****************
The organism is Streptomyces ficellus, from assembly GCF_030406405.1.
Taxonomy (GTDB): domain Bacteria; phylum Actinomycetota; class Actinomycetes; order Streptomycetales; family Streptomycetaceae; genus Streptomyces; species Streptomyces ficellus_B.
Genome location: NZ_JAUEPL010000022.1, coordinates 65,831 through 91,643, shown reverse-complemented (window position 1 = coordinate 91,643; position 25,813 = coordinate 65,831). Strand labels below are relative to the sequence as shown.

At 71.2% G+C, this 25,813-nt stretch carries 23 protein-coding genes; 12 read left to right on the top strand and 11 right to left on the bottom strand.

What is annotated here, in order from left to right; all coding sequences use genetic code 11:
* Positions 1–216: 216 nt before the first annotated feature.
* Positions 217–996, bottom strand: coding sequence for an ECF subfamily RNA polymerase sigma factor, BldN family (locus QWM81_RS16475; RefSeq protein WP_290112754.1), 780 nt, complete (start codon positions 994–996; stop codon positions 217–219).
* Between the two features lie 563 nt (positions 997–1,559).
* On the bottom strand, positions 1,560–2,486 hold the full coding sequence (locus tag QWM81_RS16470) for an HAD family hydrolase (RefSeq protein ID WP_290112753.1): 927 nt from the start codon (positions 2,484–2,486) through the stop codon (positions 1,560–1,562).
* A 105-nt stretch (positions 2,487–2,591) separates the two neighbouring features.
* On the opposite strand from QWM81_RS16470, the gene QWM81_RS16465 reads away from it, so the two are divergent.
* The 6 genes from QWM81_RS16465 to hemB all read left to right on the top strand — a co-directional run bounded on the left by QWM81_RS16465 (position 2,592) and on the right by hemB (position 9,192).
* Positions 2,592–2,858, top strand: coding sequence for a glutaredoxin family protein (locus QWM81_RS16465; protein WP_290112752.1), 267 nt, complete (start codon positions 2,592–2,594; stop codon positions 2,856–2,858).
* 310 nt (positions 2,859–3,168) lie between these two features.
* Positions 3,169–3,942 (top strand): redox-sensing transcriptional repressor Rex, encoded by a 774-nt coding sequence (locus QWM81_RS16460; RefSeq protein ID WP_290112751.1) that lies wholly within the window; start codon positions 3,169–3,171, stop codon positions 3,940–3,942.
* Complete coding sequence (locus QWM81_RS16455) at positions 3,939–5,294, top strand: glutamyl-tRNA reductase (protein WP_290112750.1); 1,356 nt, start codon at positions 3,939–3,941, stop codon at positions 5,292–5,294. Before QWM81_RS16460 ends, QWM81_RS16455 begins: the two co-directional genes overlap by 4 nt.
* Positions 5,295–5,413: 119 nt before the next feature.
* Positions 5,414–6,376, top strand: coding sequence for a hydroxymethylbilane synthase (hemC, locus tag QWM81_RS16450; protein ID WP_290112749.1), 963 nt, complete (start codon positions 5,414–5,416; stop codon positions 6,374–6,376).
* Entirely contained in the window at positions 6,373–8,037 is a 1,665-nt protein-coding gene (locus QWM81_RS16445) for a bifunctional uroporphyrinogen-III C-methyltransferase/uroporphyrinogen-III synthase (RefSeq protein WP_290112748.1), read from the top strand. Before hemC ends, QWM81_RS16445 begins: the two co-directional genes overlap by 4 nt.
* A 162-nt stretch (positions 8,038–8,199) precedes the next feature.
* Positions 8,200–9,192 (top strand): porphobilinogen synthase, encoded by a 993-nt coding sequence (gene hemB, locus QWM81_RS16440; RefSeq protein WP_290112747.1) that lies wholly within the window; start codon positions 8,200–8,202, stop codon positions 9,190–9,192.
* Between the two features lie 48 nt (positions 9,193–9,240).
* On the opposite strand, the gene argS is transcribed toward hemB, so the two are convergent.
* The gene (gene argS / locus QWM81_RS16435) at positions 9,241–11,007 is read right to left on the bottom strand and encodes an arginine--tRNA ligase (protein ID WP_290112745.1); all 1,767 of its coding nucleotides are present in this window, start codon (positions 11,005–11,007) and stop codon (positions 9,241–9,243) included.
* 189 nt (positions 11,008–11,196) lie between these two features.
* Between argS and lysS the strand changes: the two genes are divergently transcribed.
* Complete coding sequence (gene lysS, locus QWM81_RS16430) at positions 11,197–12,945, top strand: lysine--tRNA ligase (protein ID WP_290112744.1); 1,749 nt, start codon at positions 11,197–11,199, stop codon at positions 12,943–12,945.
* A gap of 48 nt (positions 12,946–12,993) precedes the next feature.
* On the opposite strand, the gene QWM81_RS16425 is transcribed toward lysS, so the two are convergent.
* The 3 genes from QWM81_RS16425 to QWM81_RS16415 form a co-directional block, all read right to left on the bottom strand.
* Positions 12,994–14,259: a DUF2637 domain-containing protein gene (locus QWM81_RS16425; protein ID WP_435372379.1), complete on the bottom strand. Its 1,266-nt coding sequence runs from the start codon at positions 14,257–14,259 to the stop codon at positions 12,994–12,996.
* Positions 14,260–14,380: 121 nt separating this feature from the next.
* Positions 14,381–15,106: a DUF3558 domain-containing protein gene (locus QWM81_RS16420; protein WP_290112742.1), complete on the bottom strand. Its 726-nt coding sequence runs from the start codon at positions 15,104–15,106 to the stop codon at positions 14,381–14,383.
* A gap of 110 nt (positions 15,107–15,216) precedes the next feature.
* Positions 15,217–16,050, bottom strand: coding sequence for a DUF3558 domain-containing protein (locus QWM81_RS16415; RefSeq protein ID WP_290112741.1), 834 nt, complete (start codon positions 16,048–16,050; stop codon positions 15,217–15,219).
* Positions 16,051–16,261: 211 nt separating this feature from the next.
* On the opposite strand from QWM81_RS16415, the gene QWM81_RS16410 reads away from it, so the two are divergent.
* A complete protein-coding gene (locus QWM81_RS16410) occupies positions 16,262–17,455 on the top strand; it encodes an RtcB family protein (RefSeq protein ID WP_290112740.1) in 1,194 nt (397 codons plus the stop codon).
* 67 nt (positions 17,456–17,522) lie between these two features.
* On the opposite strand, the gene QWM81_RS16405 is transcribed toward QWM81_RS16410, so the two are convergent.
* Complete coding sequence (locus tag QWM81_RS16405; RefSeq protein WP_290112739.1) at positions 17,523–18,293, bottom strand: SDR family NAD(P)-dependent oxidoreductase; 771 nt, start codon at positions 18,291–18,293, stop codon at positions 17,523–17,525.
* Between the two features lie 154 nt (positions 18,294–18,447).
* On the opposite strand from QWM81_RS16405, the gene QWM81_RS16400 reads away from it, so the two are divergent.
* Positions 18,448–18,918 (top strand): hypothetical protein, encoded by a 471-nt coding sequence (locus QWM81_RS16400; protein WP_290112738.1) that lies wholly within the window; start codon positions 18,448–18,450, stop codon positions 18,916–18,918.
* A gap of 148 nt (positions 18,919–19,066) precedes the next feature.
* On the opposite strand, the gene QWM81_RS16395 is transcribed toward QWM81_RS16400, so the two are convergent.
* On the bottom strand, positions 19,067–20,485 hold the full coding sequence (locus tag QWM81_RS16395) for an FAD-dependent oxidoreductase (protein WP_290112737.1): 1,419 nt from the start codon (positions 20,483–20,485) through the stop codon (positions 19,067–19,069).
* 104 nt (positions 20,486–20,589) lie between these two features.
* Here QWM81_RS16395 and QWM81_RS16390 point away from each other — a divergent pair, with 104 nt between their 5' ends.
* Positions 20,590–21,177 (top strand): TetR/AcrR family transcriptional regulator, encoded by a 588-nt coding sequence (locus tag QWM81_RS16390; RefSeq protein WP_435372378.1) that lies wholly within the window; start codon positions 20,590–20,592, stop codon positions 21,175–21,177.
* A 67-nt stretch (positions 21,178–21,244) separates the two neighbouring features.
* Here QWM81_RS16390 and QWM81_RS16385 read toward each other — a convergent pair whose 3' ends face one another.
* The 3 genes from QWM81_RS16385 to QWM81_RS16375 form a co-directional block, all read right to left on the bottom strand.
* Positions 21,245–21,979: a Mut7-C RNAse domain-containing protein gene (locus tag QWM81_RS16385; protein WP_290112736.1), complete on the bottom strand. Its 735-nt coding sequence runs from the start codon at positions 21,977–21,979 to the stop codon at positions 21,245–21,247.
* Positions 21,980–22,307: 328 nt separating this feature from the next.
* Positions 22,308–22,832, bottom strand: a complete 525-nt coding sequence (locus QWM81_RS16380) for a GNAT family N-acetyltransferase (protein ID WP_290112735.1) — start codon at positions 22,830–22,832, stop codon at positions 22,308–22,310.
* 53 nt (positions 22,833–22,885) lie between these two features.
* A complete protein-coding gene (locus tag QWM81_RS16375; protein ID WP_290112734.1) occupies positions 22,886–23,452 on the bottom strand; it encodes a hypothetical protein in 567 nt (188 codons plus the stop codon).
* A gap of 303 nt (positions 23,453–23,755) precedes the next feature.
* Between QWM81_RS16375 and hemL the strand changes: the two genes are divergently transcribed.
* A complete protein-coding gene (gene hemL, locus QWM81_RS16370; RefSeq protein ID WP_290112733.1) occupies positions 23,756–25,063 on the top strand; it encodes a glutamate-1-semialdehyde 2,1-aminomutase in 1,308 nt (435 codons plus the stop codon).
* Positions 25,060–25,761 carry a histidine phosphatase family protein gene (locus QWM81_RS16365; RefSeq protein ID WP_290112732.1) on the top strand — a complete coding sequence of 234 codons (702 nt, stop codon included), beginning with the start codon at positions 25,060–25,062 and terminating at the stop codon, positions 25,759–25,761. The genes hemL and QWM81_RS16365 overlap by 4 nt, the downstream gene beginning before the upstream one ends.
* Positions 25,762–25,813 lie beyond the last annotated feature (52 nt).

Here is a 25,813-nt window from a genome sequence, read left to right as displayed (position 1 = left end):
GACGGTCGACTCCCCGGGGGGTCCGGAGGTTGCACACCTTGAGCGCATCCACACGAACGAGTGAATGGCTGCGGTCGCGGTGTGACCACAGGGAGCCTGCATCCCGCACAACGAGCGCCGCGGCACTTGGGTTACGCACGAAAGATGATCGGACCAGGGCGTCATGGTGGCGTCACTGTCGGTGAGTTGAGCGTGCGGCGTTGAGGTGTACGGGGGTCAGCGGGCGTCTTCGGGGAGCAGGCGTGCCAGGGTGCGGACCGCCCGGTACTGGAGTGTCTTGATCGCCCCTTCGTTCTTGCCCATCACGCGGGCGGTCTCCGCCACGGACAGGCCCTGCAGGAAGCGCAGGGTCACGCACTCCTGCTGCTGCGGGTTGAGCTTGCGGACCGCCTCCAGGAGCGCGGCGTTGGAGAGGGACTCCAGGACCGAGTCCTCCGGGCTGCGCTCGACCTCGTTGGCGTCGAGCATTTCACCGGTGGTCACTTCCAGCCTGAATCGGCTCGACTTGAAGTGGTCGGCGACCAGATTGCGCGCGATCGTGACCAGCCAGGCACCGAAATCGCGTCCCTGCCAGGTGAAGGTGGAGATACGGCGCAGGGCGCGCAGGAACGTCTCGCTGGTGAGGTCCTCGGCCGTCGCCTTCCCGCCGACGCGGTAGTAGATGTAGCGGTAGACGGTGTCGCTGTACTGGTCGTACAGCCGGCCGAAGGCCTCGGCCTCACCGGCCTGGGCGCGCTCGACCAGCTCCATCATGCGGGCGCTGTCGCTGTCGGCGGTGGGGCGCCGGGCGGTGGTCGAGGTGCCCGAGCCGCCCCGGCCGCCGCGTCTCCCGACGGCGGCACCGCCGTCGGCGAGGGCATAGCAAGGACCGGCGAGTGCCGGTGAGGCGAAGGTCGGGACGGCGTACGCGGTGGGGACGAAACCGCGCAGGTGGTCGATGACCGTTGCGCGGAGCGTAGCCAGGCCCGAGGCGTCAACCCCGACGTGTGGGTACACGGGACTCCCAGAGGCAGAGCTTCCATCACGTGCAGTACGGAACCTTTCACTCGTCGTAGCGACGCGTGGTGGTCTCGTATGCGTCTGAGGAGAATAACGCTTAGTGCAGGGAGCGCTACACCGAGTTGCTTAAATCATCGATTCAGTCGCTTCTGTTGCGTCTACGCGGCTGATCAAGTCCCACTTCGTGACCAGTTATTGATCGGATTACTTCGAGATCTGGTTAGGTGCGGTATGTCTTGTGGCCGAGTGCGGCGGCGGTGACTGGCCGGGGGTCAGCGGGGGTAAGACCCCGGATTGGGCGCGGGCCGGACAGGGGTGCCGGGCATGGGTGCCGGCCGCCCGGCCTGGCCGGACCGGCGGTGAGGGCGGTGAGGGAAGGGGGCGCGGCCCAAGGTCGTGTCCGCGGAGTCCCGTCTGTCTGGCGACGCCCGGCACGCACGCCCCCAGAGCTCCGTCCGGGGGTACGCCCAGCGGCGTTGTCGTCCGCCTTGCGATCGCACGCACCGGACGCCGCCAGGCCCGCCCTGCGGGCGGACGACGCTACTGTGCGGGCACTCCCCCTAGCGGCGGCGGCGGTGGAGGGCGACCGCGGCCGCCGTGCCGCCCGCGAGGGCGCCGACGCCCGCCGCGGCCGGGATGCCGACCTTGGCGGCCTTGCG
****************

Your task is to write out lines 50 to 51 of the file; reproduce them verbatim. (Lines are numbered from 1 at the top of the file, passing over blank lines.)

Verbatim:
* Positions 20,590–21,177 (top strand): TetR/AcrR family transcriptional regulator, encoded by a 588-nt coding sequence (locus tag QWM81_RS16390; RefSeq protein WP_435372378.1) that lies wholly within the window; start codon positions 20,590–20,592, stop codon positions 21,175–21,177.
* A 67-nt stretch (positions 21,178–21,244) separates the two neighbouring features.